Here's the bare bones of it: This song is magic—dusky, measured, sexy; familiar yet fresh, languorous, and possessing an intimacy and poise that bodes well for duo who have come clean out of nowhere. Kinda. Ex-poets are made up of vocalist Colin Killalea and Jordan Brooks. Both are ridiculously dextrous multi-instrumentalists (Brooks calls Killalea something of a "studio freak"), but in recent years, you may have caught them as the guitarist and bassist (respectively) providing the sauce for Albert Hammond Jr.'s band. This project took a long time to gestate, coming together remotely as the boys pinged each other ideas and songs and licks (after living in NYC for years Brooks currently resides in LA, and Killalea has been bouncing between NYC and Charlottesville and is, apparently, West Coast bound). They then corralled together a bunch of their talented pals—behind the scenes peeps like Jon Natchez (who's played in War on Drugs) on bass clarinet and Frank Locrasto (Cass McCombs) on keys, to name just two.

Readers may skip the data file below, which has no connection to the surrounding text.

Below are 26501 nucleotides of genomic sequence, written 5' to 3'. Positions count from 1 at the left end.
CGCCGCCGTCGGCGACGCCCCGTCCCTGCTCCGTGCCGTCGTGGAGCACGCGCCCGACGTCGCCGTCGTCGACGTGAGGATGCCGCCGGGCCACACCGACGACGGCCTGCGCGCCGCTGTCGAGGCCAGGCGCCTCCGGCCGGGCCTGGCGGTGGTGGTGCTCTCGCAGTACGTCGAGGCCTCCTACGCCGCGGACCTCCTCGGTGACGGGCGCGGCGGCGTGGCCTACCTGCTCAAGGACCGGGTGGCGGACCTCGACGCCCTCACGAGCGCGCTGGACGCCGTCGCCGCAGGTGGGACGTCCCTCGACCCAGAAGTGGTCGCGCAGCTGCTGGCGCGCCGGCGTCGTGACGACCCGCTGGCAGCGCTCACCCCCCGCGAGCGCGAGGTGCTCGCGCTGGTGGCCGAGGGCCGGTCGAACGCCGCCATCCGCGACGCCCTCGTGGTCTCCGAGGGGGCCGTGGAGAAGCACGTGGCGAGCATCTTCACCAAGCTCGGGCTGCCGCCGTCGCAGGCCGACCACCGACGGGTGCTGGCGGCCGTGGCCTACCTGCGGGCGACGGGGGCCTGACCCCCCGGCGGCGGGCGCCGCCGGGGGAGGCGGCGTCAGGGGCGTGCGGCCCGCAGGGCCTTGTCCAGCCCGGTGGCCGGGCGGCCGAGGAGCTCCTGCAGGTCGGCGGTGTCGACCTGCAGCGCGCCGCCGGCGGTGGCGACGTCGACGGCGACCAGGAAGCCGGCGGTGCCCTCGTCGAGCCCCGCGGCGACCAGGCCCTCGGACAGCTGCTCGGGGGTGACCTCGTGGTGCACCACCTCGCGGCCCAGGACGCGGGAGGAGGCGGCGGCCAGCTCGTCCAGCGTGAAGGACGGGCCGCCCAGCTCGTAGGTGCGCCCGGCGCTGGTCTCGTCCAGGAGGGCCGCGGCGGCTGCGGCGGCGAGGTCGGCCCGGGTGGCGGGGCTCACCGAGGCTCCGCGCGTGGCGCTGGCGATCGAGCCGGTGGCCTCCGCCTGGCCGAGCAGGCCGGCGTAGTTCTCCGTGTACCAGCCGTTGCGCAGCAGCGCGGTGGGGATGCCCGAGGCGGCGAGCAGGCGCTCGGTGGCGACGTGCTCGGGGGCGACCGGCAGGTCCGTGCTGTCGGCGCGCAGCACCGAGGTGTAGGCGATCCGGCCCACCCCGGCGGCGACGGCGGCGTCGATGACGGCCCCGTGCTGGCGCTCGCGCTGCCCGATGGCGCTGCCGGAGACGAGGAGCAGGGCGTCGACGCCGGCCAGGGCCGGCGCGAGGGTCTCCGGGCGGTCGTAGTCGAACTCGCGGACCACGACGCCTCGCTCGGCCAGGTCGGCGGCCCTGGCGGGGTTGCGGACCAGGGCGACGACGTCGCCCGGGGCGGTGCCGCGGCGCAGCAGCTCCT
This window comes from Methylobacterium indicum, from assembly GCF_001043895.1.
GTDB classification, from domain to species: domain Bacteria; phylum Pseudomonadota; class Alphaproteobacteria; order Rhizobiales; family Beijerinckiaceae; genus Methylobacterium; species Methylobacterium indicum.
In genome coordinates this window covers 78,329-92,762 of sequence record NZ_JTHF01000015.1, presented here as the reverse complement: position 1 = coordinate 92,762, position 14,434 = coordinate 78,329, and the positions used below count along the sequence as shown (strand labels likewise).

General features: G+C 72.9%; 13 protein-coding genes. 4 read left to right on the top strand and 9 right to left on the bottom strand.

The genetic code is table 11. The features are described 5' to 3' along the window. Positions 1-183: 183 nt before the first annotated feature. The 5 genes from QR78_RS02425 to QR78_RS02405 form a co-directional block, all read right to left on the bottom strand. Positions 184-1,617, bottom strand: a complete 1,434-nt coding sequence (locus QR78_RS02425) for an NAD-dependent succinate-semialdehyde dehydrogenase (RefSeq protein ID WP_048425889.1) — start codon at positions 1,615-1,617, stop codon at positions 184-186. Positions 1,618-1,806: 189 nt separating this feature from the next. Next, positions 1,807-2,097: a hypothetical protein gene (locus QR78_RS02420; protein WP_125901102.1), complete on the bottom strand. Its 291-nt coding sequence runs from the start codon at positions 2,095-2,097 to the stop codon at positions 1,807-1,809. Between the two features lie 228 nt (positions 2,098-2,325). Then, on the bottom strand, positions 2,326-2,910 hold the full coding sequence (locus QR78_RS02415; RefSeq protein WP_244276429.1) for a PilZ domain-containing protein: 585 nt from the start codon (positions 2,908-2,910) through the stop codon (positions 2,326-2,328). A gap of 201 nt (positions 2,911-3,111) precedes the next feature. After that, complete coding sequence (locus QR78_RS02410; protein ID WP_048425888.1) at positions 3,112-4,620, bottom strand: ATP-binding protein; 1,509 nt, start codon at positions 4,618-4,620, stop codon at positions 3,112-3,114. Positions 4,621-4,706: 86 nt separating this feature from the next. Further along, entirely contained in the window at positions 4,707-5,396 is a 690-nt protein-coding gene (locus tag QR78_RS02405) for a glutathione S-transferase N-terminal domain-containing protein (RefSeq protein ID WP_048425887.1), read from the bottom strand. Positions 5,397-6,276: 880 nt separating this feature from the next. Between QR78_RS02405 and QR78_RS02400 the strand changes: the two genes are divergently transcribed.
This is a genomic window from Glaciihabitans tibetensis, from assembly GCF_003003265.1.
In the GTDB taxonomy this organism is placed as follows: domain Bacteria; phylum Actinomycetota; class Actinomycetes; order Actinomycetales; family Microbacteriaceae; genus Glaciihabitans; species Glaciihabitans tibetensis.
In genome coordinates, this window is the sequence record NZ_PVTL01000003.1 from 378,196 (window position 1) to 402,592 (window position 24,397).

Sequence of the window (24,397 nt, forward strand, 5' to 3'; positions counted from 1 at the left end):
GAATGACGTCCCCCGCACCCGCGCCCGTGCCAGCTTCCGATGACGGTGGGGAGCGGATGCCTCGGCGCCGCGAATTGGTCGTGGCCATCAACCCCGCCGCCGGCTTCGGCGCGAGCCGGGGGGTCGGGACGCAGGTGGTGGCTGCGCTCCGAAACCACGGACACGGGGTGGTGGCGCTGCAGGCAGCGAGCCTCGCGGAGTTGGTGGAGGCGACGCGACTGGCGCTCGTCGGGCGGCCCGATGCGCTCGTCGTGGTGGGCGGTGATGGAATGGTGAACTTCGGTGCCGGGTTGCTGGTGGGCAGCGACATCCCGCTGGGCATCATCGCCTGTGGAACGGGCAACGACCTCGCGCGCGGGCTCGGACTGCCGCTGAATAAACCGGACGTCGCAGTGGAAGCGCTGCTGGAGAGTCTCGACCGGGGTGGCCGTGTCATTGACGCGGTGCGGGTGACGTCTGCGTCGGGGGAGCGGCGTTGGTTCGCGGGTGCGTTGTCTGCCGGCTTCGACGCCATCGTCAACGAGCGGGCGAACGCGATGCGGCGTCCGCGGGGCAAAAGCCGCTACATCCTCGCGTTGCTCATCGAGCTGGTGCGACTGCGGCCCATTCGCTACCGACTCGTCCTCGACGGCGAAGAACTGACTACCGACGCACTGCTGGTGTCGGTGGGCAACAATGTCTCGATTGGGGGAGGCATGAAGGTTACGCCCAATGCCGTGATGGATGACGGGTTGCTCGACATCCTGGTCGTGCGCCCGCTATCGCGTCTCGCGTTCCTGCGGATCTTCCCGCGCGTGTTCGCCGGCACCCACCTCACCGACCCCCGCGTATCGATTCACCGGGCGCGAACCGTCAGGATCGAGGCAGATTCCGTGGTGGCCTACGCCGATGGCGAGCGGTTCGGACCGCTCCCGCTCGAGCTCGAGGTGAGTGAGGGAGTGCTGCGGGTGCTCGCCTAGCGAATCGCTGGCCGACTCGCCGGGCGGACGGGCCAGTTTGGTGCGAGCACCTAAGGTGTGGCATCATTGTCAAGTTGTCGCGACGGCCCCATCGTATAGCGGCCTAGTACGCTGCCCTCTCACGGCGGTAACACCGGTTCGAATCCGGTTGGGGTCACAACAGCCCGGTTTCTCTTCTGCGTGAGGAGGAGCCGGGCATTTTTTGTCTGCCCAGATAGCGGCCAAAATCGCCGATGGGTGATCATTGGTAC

"Colorguard" is their debut song. The kind of velvety tune that'll find favor with fans of Josef Salvat at his most 3:32 AM introspective. There's even something Sting-like about Killalea's tones. But like, early Sting, not latter-day tight T-shirt, I-can-see-you-nips Sting. Turns out this song was really the seed for this nascent project. Brooks describes Killalea as his musical other half.
"The last time I was at Glasslands was New Year's Eve, maybe their last show before it closed, and all these hip indie bands were playing, but they were playing King Tubby and stuff between the sets," recalls Brooks. "In a somewhat heightened state of awareness, an idea flashed to me to try something on this beautiful song of Colin's. So later in the week I did a demo arrangement with a kind of one-drop feel and some eerie keyboards. I sent it to Colin and he loved it, and that was sort of the jumping off point for us writing and recording a full record together."
More incoming at some point, but for now, wrap yourself in the understated majesty of this sucker.
Artwork / photo by Chris Tucci.